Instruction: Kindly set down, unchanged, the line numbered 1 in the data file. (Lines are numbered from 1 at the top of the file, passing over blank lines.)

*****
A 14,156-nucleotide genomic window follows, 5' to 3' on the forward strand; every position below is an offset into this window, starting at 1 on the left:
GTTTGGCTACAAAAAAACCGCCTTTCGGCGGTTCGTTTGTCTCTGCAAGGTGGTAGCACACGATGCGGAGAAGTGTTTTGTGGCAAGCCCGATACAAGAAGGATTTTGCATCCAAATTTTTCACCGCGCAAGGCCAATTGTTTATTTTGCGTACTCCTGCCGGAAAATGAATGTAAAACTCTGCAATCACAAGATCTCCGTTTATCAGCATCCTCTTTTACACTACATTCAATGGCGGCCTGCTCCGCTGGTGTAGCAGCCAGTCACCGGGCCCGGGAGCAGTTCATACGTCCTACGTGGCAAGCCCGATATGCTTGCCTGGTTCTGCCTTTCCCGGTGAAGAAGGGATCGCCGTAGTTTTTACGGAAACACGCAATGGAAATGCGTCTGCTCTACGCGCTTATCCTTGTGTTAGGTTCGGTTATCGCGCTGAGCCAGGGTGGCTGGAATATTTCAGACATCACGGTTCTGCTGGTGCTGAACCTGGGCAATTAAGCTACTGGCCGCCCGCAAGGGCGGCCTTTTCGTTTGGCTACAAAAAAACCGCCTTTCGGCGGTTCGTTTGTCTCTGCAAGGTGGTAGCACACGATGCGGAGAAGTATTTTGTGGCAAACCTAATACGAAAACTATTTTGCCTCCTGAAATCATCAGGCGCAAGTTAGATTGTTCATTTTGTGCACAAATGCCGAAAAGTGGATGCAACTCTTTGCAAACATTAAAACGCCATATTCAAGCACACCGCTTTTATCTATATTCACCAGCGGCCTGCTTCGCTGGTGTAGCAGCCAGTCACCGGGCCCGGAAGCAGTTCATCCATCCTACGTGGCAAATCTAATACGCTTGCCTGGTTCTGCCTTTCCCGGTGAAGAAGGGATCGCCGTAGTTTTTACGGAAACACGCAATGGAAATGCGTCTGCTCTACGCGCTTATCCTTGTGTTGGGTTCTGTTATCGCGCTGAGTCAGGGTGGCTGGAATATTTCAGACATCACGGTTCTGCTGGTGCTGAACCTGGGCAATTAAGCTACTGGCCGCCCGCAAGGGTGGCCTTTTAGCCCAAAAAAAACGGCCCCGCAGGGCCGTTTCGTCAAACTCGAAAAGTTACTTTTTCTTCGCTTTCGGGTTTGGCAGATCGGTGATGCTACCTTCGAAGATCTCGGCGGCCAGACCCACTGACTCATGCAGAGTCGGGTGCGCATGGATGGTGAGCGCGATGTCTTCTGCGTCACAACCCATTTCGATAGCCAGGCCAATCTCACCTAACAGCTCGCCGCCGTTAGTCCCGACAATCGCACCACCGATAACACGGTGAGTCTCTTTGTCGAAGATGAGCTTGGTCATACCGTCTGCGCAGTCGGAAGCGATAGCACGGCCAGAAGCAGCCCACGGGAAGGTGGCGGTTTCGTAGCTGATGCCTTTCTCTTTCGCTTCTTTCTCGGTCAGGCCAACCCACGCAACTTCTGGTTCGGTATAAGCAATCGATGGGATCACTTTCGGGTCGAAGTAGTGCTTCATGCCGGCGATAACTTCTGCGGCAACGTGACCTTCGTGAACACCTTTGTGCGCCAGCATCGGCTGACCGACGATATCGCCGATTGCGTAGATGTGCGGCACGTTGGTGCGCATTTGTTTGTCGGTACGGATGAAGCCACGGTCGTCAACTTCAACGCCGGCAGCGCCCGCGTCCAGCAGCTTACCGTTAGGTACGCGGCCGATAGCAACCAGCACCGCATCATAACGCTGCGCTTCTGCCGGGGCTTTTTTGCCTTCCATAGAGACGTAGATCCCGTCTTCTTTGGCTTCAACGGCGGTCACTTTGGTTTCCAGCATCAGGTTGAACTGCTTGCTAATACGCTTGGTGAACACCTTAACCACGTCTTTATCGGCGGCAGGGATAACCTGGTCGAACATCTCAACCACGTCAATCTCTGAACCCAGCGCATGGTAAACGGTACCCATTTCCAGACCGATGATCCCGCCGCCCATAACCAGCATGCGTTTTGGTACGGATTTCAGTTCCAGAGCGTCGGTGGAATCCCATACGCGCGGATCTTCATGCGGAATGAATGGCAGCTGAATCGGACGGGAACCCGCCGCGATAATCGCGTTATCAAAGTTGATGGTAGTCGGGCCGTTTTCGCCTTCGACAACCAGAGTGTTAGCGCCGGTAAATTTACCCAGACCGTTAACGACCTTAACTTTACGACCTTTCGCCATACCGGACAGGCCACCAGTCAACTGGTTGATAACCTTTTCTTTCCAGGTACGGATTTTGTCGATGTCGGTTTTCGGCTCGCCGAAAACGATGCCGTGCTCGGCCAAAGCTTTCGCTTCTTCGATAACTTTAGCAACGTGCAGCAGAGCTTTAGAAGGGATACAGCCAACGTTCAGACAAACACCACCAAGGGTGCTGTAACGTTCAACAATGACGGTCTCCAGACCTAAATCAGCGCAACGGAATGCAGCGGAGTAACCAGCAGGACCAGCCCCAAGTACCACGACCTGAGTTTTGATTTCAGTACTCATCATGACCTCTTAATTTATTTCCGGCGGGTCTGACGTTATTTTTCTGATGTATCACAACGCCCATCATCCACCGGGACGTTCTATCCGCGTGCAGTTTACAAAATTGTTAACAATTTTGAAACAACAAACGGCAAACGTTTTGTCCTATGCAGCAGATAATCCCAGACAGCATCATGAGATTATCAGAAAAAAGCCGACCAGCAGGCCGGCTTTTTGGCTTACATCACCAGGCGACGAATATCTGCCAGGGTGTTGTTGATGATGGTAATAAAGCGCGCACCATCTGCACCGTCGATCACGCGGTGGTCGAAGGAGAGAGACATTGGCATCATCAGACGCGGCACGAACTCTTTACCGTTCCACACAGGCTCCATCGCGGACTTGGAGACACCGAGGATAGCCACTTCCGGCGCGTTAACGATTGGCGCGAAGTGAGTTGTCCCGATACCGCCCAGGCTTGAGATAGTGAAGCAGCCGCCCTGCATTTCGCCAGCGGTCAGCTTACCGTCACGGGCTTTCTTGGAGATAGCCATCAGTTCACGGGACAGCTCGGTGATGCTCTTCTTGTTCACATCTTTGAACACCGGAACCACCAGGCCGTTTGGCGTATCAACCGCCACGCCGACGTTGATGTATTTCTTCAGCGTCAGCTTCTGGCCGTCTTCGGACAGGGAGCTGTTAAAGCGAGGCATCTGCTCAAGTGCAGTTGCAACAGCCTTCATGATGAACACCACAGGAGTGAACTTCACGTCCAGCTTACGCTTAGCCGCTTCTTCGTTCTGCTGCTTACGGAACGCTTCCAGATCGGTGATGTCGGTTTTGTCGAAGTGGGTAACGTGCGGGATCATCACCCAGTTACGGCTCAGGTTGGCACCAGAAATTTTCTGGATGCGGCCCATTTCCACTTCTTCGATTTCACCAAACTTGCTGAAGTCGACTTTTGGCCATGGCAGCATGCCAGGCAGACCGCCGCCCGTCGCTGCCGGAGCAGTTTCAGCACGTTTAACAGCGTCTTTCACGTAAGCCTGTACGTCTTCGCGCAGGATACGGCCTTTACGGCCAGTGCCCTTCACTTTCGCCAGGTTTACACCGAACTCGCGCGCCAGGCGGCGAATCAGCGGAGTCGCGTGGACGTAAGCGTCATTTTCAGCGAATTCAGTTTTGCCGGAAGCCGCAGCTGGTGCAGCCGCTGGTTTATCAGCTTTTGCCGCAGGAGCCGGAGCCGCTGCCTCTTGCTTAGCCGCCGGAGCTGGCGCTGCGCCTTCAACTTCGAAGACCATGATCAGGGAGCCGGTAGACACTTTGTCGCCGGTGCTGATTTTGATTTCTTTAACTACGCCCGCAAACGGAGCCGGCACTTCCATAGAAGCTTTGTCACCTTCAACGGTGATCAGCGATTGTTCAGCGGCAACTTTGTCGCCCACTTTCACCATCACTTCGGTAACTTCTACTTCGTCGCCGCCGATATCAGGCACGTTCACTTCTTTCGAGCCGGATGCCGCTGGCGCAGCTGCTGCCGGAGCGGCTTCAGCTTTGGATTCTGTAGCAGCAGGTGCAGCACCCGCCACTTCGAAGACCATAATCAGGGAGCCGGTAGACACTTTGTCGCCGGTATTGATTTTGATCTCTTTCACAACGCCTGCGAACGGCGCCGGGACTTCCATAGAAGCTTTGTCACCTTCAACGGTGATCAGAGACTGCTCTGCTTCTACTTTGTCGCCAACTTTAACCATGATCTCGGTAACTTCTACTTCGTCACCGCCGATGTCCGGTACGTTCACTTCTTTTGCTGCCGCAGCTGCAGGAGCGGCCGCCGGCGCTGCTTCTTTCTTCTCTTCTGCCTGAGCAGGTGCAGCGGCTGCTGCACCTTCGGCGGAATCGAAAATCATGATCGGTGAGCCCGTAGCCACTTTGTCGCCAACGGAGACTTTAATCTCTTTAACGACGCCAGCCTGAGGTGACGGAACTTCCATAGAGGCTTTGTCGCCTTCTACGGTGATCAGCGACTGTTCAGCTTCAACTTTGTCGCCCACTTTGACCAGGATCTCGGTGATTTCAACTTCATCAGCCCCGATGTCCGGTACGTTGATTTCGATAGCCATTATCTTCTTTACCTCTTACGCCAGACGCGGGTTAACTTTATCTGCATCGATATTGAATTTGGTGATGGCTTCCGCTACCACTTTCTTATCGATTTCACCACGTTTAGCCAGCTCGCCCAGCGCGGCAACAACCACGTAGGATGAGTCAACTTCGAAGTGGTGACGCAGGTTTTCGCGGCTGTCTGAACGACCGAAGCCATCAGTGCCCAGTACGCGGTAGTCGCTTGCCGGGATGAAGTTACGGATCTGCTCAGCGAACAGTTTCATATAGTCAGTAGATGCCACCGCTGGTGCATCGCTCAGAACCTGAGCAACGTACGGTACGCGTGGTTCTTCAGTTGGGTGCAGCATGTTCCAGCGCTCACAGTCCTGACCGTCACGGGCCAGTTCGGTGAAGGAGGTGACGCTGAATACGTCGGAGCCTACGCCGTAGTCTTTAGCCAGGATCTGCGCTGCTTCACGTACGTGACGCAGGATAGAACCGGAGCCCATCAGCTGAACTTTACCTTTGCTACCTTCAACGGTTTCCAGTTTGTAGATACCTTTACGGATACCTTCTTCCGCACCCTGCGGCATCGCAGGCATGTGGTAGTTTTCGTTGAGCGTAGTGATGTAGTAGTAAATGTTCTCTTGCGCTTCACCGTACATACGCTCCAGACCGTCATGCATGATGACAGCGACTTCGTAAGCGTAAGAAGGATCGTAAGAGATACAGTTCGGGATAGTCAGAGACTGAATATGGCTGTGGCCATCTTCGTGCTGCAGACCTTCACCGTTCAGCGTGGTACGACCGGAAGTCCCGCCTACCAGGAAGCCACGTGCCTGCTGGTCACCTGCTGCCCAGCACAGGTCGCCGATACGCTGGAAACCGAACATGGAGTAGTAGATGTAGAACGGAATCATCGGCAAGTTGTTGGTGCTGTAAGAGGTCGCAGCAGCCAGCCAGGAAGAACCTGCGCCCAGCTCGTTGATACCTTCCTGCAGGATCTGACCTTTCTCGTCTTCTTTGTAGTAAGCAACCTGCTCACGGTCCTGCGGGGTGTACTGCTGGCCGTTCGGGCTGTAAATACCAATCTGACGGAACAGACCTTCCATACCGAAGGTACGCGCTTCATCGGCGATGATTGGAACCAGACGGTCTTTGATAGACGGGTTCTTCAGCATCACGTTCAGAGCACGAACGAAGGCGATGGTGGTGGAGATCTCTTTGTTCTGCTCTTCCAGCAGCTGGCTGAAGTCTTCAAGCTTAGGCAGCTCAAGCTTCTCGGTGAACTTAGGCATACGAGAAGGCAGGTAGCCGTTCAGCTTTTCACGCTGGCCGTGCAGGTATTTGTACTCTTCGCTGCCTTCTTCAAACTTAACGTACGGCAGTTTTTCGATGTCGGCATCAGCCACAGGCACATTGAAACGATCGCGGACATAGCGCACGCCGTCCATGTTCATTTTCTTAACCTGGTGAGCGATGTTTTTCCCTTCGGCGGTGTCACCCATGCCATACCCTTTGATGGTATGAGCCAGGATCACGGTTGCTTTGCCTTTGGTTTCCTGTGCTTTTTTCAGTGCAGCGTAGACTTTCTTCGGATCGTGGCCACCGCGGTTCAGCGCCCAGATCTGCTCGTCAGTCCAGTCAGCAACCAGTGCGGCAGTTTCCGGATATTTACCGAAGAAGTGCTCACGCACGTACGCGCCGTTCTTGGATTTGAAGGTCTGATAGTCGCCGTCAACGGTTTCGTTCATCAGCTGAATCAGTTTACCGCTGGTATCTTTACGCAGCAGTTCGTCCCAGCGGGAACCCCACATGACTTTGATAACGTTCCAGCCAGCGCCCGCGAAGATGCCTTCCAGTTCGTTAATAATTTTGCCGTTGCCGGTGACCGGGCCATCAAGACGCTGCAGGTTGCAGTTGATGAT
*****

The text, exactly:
A 14,156-nucleotide genomic window follows, 5' to 3' on the forward strand; every position below is an offset into this window, starting at 1 on the left: